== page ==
Illustration: Aïda Amer/Axios

The coronavirus pandemic had already prompted an increase in charitable donations before the current national reckoning over systemic racism kicked that number up even further.

By the numbers: An FT analysis has found more than $450 million in corporate pledges made to groups focused on social and racial justice — and that's before the increase in disbursements from the Ford Foundation, the MacArthur Foundation and others.

How it works: Some of America's largest foundations are borrowing money as part of their plans to increase their annual payouts. The Ford Foundation, for instance, will issue $1 billion in 30- and 50-year "social bonds" and spend that money over the next two years.

  • The idea is to maximize the proportion of the existing $13.7 billion endowment that remains invested in the market rather than given to the needy.

What they're saying: A long list of high-profile philanthropists has called on Congress to mandate a 10% payout from foundations and donor-advised funds.

  • "Increased funding could be immediately absorbed by food banks, health care providers, educational institutions, and organizations addressing issues like poverty alleviation, economic development, safe and secure voting, and social justice," they write.
  • The proposal seems unlikely to go anywhere, and is opposed by substantially all of the foundations and funds that it would affect. As the social bond issues show, maintaining or increasing the size of a charitable foundation in perpetuity seems always to be the highest priority.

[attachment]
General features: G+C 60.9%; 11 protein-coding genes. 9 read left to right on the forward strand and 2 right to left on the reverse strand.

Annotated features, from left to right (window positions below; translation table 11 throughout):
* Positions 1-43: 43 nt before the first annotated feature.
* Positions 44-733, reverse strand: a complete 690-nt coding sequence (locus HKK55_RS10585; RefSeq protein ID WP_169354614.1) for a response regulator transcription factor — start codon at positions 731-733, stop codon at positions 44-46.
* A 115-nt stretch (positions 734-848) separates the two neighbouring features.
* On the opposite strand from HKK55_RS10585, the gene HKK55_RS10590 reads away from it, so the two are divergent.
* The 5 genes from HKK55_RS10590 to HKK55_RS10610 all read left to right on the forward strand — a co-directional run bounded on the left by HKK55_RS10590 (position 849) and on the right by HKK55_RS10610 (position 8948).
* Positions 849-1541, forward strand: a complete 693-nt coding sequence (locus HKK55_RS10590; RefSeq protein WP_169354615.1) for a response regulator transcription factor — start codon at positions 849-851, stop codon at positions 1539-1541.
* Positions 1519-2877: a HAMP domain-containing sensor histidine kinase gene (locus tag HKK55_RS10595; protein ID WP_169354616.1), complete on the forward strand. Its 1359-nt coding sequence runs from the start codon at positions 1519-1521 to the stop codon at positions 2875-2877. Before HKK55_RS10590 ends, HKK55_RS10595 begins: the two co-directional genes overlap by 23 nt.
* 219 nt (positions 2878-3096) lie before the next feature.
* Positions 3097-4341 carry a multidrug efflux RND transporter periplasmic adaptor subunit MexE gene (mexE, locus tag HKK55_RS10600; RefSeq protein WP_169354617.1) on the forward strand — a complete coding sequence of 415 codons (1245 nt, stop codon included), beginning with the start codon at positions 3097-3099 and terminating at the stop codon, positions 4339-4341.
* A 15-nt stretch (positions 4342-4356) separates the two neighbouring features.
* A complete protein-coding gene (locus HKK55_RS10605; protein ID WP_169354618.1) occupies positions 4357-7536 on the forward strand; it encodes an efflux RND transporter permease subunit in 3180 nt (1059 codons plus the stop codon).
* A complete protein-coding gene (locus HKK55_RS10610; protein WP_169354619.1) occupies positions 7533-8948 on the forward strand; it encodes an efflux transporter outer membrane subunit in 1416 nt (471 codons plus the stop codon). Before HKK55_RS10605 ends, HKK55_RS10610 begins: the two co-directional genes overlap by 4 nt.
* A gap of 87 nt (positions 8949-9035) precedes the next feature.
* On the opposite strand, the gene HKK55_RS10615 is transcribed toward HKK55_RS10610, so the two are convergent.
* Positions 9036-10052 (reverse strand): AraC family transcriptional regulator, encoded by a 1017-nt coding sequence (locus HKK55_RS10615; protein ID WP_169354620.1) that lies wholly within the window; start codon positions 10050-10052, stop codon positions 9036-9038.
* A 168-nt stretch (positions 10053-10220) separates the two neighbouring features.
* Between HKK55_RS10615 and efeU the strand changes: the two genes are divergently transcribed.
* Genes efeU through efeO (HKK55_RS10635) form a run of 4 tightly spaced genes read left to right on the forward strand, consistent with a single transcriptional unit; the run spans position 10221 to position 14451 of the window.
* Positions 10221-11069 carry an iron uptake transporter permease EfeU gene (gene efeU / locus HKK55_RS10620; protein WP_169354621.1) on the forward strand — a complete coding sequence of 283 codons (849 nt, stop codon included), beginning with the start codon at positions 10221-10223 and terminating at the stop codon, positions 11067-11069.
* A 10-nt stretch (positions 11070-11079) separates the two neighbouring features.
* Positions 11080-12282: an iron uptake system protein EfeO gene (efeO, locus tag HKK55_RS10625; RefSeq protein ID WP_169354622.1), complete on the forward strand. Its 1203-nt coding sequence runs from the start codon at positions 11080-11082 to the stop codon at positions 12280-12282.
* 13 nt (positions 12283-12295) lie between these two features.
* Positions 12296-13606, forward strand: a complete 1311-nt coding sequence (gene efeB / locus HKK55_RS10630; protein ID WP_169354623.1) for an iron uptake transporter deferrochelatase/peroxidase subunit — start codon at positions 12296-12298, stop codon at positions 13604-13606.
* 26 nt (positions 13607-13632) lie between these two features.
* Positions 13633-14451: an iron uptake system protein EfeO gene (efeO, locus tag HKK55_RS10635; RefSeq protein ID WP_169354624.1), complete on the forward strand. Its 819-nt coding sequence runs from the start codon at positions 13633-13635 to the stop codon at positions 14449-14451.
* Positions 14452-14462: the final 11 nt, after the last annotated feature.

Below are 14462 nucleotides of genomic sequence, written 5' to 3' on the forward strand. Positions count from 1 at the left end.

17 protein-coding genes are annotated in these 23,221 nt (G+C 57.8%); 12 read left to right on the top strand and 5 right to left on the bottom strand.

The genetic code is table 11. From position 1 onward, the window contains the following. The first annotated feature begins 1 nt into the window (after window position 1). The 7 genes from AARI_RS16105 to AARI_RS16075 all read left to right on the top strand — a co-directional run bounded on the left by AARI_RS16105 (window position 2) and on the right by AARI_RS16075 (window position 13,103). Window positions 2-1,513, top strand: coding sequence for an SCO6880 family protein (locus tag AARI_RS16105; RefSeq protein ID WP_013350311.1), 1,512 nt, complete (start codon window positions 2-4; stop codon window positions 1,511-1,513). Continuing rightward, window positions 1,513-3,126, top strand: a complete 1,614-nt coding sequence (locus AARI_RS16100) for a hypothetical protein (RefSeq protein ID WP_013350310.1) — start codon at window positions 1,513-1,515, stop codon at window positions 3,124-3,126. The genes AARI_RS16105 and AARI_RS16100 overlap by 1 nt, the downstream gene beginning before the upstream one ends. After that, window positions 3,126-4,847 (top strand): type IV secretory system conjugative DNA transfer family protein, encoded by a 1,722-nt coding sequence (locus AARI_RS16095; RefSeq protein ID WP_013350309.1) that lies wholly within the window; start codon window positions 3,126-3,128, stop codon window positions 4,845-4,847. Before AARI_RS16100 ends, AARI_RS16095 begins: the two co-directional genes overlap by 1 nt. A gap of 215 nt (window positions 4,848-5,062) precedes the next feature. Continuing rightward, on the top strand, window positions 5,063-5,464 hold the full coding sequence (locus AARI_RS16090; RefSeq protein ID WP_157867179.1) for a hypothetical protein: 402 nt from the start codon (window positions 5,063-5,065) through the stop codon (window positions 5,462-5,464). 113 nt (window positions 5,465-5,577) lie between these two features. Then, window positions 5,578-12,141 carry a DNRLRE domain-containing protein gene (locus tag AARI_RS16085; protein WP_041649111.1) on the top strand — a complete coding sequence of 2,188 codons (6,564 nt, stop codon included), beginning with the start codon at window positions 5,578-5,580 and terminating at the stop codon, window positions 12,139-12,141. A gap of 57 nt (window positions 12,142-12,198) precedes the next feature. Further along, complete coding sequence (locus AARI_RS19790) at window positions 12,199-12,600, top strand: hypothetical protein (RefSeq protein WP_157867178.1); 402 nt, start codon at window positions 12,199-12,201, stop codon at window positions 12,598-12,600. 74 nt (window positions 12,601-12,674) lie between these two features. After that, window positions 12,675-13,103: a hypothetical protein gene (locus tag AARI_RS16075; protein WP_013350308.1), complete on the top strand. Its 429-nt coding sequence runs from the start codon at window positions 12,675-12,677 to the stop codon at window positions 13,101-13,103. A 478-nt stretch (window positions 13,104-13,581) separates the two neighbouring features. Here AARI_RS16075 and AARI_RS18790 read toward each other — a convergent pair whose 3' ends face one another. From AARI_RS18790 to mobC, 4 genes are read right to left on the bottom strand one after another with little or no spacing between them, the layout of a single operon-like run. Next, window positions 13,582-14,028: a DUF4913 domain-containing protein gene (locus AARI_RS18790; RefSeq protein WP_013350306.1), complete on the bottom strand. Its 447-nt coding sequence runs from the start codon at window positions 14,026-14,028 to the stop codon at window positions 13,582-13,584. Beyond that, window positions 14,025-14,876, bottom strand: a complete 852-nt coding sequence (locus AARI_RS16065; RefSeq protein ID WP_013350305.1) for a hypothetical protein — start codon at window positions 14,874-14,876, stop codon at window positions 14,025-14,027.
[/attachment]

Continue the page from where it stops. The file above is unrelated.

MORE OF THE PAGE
My thought bubble: We're at an unprecedented time in terms of demand for charitable services. Philanthropic foundations need to give away only 5% of their assets each year, and donor-advised funds — which are also tax-exempt — need to give away nothing at all. Now would be a great time to force a large rise in payouts.

Go deeper

Amy Harder, author of Generate
3 hours ago - Energy & Environment

Climate change goes mainstream in presidential debate

Photo illustration: Aïda Amer/Axios. Photo: Olivier Douliery-Pool/Getty

The most notable part of Thursday’s presidential debate on climate change was the fact it was included as a topic and assumed as a fact.

The big picture: This is the first time in U.S. presidential history that climate change was a featured issue at a debate. It signals how the problem has become part of the fabric of our society. More extreme weather, like the wildfires ravaging Colorado, is pushing the topic to the front-burner.

Finally, a real debate

Photo: Morry Gash/AP

A more disciplined President Trump held back from the rowdy interruptions at tonight's debate in Nashville, while making some assertions so outlandish that Joe Biden chuckled and even closed his eyes. A Trump campaign adviser told Axios: "He finally listened." 

The result: A real debate.

Biden to Trump: "I have not taken a penny from any foreign source ever in my life"

Former VP Joe Biden pushed back Thursday against allegations from President Trump, saying he had never profited from foreign sources. "Nothing was unethical," Biden told debate moderator Kristen Welker about his son Hunter's work in Ukraine while he was vice president.

Why it matters: Earlier on Thursday, Hunter Biden's former business partner, Tony Bobulinski, released a statement saying Joe Biden's claims that he never discussed overseas business dealings with his son were "false."